Secure Flight is a behind the scenes program that streamlines the watch list matching process. It will improve the travel experience for all passengers, including those who have been misidentified in the past.
UnderSecure Flight, TSA requires airlines to collect and transmit to TSA the following Secure Flight Passenger Data:
TSA determined that mandating the provision of the additional data elements of date of birth and gender would greatly reduce the number of passengers misidentified as a match to the watch list. It is to the passenger's advantage to provide the required data elements as doing so may prevent delays or inconveniences at the airport, particularly for those individuals who have similar names to those on the watch lists.
Secure Flight required that all airlines request and collect Secure Flight Passenger Data (SFPD) as of October 31, 2009. Secure Flight is being phased in with each airline. Implementation with all domestic airlines is scheduled to be completed by early 2010 and international carriers by the end of 2010.
The goals of the program are to:
By assuming watch list matching responsibilities from the airlines, TSA:
The biggest change for most passengers will be providing additional information when booking a reservation for air travel. Under Secure Flight, airlines require that passengers provide their full name, date of birth, and gender when making a reservation to travel and will request a passenger's Redress Number and passport information if available. Otherwise, the passenger experience under Secure Flight will be the same for most travelers.
Secure Flight is a behind-the-scenes process that TSA and airlines collaborate on to compare the information you provide against government watch lists. The additional data elements that you may be asked to provide, such as date of birth and gender, serve to better differentiate you from individuals on the government watch lists.
Due to differences in boarding pass systems, boarding passes may not always display the exact name you provided when booking your travel. The name you provide when booking your travel is used to perform the watch list matching before a boarding pass is ever issued, so small differences between the passenger's ID and the passenger name printed on the boarding pass, such as the use of a middle initial instead of a full middle name or no middle name/initial at all, or hyphens and apostrophes should not cause a problem for the passenger.
Redress is an opportunity for passengers who believe they have been improperly or unfairly delayed or prohibited from boarding an aircraft to seek resolution and avoid future delays. The affected passengers often have the same or a similar name to someone on the watch list. The DHS Traveler Redress Inquiry Program (TRIP) provides a one-stop shop for passengers seeking redress. Secure Flight uses the results of the redress process in its watch list matching process to help prevent future delays for misidentified passengers. For more information on the redress process, visit http://www.tsa.gov/traveler-information/dhs-traveler-redress-inquiry-program-dhs-trip.
Secure Flight uses the results of the redress process in its watch list matching process, thus helping to prevent future misidentifications for passengers who may have a name that's similar to an individual name on the watch list.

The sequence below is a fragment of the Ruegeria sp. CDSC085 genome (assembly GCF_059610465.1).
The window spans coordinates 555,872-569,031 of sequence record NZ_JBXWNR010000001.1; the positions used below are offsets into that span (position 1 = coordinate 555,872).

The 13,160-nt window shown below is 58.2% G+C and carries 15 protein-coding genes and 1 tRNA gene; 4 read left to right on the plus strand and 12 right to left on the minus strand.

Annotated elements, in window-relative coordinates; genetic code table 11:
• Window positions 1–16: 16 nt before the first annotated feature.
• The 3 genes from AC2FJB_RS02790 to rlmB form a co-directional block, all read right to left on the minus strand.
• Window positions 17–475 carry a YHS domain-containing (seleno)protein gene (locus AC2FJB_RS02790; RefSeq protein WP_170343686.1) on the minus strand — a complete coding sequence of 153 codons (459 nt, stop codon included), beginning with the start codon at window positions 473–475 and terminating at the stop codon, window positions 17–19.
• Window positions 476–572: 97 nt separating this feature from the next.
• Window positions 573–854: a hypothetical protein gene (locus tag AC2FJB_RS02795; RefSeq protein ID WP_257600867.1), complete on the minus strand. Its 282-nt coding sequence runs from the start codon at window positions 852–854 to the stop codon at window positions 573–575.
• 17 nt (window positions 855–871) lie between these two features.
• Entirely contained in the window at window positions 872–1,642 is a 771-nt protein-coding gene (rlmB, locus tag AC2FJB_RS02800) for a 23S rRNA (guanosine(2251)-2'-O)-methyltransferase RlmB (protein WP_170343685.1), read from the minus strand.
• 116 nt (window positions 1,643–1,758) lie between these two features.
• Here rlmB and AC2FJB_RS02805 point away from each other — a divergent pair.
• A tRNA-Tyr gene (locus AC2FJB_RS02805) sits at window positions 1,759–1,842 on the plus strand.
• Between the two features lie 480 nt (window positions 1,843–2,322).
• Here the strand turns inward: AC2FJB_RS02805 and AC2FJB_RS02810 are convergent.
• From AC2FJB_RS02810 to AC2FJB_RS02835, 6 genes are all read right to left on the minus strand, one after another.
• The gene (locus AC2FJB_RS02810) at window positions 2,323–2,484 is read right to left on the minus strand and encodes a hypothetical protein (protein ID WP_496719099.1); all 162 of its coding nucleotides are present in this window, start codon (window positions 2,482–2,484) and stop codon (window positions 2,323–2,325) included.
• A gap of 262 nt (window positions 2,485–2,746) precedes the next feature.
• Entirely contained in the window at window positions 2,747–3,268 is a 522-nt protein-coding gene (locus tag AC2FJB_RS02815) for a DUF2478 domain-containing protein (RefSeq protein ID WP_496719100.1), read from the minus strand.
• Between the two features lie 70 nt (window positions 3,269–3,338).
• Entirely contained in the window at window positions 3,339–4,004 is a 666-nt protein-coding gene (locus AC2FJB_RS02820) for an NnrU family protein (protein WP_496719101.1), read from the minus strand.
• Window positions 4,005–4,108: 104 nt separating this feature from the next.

After receiving the Redress Number, passengers should provide the number to their travel arranger or airline representative when making airline reservations. By doing so, passengers can avoid inconveniences or delays that may result from mistaken identity. If passengers are not asked for the Redress Number by their travel arranger or airline representative, they should volunteer the number to the agent taking the reservation or provide the Redress Number when checking in for their flight.
After submitting your application for redress, you will receive your Redress Number immediately. This number is used to track your application, but will also serve as the number to be provided when travelling in the future. Please bear in mind that even though you have been assigned a Redress Number, your application must still be processed. Once your application is processed and finalized, you will be notified with a letter.
Please note that DHS and airlines can neither confirm nor deny whether an individual is on a Federal watch list because this information is derived from classified and sensitive law enforcement and intelligence information. In addition, DHS cannot ensure that your travel will always be delay-free. Airline check-in procedures must still be followed and other security measures remain in place at the airport.
To apply for redress through DHS Transportation Redress Inquiry Program (TRIP), visit www.dhs.gov/trip.
To check the status of your inquiry, go to https://trip.dhs.gov/status.aspx and enter your Redress Number. If you have lost or misplaced your Redress Number, contact DHS TRIP by e-mail at firstname.lastname@example.org.
TSA takes the security of personal information very seriously. The personal data that Secure Flight proposes to collect is protected by the highest set of security protocol standards established by the federal government.
For detailed information regarding your privacy, click here.
Secure Flight guards the privacy of individuals by adhering to the letter and spirit of privacy law, by treating individuals and their personal privacy information with respect, ensuring a high standard of privacy protection, and responding effectively to public concerns.
For further information, please go to http://www.tsa.gov/stakeholders/secure-flight-program.